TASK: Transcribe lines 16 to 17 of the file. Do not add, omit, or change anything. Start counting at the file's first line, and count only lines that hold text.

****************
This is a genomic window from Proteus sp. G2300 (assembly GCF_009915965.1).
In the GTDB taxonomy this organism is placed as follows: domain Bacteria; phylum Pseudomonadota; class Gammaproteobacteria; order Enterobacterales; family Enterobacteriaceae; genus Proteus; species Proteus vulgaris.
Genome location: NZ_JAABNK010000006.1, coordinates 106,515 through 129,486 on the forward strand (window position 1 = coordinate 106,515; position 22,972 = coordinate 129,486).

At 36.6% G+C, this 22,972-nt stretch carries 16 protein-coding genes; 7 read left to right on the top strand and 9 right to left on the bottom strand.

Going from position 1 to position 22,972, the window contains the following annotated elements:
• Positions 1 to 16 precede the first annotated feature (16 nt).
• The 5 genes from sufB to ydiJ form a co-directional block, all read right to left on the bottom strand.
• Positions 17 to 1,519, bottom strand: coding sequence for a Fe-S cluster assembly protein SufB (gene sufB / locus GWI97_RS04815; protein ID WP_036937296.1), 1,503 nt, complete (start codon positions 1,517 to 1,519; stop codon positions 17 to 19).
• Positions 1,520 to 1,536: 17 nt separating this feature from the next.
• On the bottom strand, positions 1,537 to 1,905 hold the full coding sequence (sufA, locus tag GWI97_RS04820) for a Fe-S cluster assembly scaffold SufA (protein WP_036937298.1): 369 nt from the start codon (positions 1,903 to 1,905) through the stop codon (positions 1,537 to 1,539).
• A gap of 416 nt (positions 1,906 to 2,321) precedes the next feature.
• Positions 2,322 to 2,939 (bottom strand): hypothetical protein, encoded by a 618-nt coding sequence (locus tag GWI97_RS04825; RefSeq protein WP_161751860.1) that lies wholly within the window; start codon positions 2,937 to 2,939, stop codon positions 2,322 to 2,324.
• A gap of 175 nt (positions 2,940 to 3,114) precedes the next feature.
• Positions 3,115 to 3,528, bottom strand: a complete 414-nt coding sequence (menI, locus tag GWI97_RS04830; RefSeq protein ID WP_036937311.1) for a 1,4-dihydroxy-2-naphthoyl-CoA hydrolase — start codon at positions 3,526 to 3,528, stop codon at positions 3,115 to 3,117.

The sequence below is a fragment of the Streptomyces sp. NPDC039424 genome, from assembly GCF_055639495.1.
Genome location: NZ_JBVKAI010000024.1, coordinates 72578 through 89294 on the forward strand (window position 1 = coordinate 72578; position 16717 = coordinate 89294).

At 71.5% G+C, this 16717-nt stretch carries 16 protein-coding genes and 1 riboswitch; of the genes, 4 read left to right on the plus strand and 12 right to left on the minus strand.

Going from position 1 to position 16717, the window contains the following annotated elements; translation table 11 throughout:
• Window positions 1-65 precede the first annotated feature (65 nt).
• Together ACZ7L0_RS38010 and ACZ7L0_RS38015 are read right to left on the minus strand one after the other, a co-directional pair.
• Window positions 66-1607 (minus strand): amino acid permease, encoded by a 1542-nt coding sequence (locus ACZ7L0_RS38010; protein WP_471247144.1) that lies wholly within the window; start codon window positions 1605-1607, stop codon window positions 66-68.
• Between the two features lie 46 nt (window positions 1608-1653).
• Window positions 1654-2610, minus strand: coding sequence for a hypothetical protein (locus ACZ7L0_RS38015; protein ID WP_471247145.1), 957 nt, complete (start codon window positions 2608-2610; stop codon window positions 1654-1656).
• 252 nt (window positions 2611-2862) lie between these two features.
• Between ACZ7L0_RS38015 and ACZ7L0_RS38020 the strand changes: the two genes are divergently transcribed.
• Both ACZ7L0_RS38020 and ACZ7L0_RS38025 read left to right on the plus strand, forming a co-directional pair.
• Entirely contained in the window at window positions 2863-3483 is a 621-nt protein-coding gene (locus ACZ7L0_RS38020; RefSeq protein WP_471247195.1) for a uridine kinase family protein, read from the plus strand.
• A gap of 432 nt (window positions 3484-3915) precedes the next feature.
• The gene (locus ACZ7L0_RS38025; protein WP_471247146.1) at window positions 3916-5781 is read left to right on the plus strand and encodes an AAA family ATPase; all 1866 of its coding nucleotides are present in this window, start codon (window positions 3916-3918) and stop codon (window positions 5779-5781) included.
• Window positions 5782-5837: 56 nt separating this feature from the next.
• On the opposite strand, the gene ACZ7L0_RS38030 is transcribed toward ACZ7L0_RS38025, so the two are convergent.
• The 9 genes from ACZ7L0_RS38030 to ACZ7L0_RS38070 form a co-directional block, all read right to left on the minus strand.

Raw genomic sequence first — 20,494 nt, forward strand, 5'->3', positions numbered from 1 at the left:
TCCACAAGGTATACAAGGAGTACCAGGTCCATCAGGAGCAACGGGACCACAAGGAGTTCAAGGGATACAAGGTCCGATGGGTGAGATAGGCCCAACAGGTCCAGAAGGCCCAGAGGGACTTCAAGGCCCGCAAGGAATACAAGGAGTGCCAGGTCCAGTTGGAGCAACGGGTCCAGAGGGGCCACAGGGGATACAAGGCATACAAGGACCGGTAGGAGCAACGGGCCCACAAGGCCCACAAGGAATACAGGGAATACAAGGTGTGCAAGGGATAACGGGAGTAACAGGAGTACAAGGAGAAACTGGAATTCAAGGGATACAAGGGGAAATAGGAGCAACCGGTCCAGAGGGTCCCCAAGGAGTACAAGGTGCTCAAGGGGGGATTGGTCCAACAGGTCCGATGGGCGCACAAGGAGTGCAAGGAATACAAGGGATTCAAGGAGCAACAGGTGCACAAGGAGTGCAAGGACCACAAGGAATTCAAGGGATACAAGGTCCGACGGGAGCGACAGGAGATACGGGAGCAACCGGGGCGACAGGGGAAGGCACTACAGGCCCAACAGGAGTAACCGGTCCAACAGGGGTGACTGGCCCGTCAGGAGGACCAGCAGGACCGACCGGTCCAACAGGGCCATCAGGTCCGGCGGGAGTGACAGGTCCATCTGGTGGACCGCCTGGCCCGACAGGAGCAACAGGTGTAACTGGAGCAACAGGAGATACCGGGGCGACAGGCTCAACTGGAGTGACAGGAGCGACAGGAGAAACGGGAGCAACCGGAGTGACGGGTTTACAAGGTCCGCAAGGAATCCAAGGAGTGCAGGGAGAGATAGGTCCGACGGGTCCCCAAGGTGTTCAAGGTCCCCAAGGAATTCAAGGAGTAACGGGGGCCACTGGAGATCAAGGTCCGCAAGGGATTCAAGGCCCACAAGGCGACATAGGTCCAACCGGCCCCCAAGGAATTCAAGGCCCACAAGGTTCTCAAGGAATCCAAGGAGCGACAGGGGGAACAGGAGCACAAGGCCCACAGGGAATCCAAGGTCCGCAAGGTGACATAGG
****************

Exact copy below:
Genome location: NZ_JBVKAI010000024.1, coordinates 72578 through 89294 on the forward strand (window position 1 = coordinate 72578; position 16717 = coordinate 89294).

At 71.5% G+C, this 16717-nt stretch carries 16 protein-coding genes and 1 riboswitch; of the genes, 4 read left to right on the plus strand and 12 right to left on the minus strand.